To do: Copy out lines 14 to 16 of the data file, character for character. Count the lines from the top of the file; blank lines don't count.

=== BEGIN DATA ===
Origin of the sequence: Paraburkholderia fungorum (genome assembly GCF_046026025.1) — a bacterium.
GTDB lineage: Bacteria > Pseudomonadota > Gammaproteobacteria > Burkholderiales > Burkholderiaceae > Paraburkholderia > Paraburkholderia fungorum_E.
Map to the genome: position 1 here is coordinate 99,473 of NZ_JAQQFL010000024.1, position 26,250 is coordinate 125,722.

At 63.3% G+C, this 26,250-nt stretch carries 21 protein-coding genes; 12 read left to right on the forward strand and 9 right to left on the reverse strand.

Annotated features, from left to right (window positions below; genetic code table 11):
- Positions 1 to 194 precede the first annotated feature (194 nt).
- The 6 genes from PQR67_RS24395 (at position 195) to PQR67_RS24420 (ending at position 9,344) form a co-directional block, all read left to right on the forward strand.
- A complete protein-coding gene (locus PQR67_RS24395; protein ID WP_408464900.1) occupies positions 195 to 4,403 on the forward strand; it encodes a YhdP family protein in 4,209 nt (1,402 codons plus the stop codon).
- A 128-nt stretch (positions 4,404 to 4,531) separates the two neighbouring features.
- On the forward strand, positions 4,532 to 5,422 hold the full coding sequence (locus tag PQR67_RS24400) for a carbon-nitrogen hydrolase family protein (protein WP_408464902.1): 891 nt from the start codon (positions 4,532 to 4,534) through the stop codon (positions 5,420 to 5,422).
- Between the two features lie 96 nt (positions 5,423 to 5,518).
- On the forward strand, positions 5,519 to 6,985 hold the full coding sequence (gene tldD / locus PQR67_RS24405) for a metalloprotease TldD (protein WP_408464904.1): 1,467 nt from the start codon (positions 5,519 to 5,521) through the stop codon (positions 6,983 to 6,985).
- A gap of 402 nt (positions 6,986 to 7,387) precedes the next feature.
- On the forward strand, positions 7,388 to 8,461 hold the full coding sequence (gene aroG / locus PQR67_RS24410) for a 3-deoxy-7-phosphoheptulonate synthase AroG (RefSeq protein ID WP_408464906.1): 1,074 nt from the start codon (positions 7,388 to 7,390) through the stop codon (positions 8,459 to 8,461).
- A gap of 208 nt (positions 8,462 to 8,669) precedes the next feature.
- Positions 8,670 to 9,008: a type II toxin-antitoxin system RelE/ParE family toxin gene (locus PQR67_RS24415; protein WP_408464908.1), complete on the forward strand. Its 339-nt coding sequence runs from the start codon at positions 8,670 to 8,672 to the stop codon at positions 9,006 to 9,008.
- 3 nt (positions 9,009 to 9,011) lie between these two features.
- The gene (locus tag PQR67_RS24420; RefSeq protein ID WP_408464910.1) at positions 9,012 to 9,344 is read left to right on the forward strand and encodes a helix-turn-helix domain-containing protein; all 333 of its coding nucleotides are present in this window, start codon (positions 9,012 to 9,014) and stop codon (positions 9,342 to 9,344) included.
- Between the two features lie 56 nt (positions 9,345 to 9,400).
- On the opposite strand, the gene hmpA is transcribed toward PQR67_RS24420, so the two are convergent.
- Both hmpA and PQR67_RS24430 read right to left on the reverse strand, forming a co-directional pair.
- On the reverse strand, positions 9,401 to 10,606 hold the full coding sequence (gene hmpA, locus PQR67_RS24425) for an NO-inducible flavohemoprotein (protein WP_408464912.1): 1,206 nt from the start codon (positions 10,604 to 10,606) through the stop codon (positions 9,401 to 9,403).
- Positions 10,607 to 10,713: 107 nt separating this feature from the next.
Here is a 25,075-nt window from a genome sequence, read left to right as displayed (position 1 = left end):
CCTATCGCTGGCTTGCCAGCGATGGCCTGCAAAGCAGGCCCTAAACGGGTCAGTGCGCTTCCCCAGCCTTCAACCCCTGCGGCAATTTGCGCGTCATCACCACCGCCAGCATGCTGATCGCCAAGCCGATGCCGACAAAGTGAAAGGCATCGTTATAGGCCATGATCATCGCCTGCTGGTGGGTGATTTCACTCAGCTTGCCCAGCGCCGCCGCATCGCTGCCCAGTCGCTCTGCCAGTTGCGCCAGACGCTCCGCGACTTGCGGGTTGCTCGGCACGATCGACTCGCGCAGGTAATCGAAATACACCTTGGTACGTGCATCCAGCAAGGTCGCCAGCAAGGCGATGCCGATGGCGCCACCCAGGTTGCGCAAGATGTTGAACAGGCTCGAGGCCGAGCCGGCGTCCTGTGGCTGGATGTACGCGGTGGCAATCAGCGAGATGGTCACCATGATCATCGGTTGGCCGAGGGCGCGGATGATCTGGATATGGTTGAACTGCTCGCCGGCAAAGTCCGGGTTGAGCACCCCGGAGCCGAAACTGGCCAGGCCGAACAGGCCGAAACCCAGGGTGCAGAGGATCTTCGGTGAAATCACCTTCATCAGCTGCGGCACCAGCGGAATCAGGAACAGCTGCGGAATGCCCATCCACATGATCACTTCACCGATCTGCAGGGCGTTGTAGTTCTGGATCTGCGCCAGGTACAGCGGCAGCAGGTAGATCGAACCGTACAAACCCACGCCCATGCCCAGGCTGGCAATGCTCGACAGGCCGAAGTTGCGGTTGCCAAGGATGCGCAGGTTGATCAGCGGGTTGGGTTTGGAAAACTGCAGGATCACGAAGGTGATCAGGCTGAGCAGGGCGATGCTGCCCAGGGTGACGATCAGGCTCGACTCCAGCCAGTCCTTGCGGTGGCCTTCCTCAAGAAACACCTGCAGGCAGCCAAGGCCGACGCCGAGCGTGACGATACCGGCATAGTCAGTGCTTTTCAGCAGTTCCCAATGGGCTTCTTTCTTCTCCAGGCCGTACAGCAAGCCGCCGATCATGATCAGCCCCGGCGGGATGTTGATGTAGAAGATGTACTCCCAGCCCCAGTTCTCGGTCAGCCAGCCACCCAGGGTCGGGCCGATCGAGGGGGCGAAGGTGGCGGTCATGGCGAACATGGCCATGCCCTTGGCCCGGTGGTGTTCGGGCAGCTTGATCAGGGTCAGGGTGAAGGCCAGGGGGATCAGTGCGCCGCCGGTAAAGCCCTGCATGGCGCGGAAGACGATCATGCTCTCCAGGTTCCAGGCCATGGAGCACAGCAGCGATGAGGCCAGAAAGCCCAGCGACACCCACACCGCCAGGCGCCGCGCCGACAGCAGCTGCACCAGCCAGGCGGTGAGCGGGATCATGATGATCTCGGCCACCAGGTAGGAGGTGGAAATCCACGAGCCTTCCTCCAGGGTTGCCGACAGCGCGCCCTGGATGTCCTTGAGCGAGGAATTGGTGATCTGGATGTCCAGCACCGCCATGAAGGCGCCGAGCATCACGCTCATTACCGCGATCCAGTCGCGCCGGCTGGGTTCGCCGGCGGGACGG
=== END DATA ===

- On the forward strand, positions 7,388 to 8,461 hold the full coding sequence (gene aroG / locus PQR67_RS24410) for a 3-deoxy-7-phosphoheptulonate synthase AroG (RefSeq protein ID WP_408464906.1): 1,074 nt from the start codon (positions 7,388 to 7,390) through the stop codon (positions 8,459 to 8,461).
- A gap of 208 nt (positions 8,462 to 8,669) precedes the next feature.
- Positions 8,670 to 9,008: a type II toxin-antitoxin system RelE/ParE family toxin gene (locus PQR67_RS24415; protein WP_408464908.1), complete on the forward strand. Its 339-nt coding sequence runs from the start codon at positions 8,670 to 8,672 to the stop codon at positions 9,006 to 9,008.